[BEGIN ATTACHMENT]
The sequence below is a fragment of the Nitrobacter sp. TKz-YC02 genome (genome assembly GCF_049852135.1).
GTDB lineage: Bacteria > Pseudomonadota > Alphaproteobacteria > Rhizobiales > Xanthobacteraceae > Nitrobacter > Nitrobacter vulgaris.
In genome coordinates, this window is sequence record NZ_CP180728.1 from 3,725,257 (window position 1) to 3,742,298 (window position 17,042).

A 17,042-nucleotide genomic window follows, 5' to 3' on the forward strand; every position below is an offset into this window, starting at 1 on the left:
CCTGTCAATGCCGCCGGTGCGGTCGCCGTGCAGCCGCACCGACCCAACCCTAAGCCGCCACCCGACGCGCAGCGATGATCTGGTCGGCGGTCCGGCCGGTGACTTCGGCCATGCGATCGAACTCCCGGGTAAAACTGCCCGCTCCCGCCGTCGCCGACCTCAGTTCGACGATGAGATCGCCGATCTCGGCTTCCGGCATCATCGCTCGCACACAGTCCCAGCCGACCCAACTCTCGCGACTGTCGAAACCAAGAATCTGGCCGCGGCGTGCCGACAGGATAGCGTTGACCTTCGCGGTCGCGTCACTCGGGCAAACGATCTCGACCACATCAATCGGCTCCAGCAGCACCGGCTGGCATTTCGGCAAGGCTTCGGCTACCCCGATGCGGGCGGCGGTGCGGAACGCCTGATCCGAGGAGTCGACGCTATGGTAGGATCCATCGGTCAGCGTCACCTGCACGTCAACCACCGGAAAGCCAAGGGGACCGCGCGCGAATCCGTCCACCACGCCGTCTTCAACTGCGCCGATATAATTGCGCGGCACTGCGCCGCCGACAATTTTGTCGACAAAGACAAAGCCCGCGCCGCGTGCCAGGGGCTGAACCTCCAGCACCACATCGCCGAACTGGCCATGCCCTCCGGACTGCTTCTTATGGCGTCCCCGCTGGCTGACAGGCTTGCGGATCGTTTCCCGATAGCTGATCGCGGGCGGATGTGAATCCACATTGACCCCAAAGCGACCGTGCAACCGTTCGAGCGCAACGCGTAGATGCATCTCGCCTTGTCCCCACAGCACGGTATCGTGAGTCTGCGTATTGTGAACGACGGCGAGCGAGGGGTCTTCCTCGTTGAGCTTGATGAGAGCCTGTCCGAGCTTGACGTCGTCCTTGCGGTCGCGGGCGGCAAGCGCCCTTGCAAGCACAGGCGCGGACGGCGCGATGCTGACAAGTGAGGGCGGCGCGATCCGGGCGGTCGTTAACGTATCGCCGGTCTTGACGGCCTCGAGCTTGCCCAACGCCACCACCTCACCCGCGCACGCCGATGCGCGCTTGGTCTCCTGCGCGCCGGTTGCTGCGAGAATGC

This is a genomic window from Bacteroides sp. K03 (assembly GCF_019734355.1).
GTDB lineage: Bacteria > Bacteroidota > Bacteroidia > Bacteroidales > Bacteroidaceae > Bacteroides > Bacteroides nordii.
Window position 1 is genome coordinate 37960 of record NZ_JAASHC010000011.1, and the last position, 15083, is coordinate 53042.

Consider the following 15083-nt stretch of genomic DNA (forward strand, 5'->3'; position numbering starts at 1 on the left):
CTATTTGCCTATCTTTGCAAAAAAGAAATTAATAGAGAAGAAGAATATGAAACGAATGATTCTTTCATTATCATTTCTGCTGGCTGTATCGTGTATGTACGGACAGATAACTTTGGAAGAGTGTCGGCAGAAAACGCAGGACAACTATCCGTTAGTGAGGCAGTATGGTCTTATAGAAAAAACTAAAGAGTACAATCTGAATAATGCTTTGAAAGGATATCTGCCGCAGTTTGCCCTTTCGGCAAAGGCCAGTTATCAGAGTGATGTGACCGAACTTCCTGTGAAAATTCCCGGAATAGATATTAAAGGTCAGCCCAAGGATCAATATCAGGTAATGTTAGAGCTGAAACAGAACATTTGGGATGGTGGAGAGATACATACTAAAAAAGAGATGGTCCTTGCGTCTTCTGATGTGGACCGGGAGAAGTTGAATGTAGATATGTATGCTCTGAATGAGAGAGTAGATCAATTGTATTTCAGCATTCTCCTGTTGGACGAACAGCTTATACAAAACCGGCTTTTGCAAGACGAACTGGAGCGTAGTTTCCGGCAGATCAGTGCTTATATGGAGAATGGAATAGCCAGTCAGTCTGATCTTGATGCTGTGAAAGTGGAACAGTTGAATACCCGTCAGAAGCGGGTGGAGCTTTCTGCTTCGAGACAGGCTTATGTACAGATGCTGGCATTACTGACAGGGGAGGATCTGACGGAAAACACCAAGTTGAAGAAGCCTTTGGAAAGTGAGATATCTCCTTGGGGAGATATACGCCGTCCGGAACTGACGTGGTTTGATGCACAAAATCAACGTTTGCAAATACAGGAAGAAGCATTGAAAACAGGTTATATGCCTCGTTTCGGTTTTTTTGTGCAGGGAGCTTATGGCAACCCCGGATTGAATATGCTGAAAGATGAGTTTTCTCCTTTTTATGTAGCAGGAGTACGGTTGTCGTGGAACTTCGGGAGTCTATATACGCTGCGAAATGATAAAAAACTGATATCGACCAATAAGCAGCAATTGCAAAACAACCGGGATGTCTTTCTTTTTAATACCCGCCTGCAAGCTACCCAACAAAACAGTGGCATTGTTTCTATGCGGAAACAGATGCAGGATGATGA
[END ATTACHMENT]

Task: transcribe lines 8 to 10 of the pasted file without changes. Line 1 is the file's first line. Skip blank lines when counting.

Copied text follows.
Window position 1 is genome coordinate 37960 of record NZ_JAASHC010000011.1, and the last position, 15083, is coordinate 53042.

Consider the following 15083-nt stretch of genomic DNA (forward strand, 5'->3'; position numbering starts at 1 on the left):
CTATTTGCCTATCTTTGCAAAAAAGAAATTAATAGAGAAGAAGAATATGAAACGAATGATTCTTTCATTATCATTTCTGCTGGCTGTATCGTGTATGTACGGACAGATAACTTTGGAAGAGTGTCGGCAGAAAACGCAGGACAACTATCCGTTAGTGAGGCAGTATGGTCTTATAGAAAAAACTAAAGAGTACAATCTGAATAATGCTTTGAAAGGATATCTGCCGCAGTTTGCCCTTTCGGCAAAGGCCAGTTATCAGAGTGATGTGACCGAACTTCCTGTGAAAATTCCCGGAATAGATATTAAAGGTCAGCCCAAGGATCAATATCAGGTAATGTTAGAGCTGAAACAGAACATTTGGGATGGTGGAGAGATACATACTAAAAAAGAGATGGTCCTTGCGTCTTCTGATGTGGACCGGGAGAAGTTGAATGTAGATATGTATGCTCTGAATGAGAGAGTAGATCAATTGTATTTCAGCATTCTCCTGTTGGACGAACAGCTTATACAAAACCGGCTTTTGCAAGACGAACTGGAGCGTAGTTTCCGGCAGATCAGTGCTTATATGGAGAATGGAATAGCCAGTCAGTCTGATCTTGATGCTGTGAAAGTGGAACAGTTGAATACCCGTCAGAAGCGGGTGGAGCTTTCTGCTTCGAGACAGGCTTATGTACAGATGCTGGCATTACTGACAGGGGAGGATCTGACGGAAAACACCAAGTTGAAGAAGCCTTTGGAAAGTGAGATATCTCCTTGGGGAGATATACGCCGTCCGGAACTGACGTGGTTTGATGCACAAAATCAACGTTTGCAAATACAGGAAGAAGCATTGAAAACAGGTTATATGCCTCGTTTCGGTTTTTTTGTGCAGGGAGCTTATGGCAACCCCGGATTGAATATGCTGAAAGATGAGTTTTCTCCTTTTTATGTAGCAGGAGTACGGTTGTCGTGGAACTTCGGGAGTCTATATACGCTGCGAAATGATAAAAAACTGATATCGACCAATAAGCAGCAATTGCAAAACAACCGGGATGTCTTTCTTTTTAATACCCGCCTGCAAGCTACCCAACAAAACAGTGGCATTGTTTCTATGCGGAAACAGATGCAGGATGATGA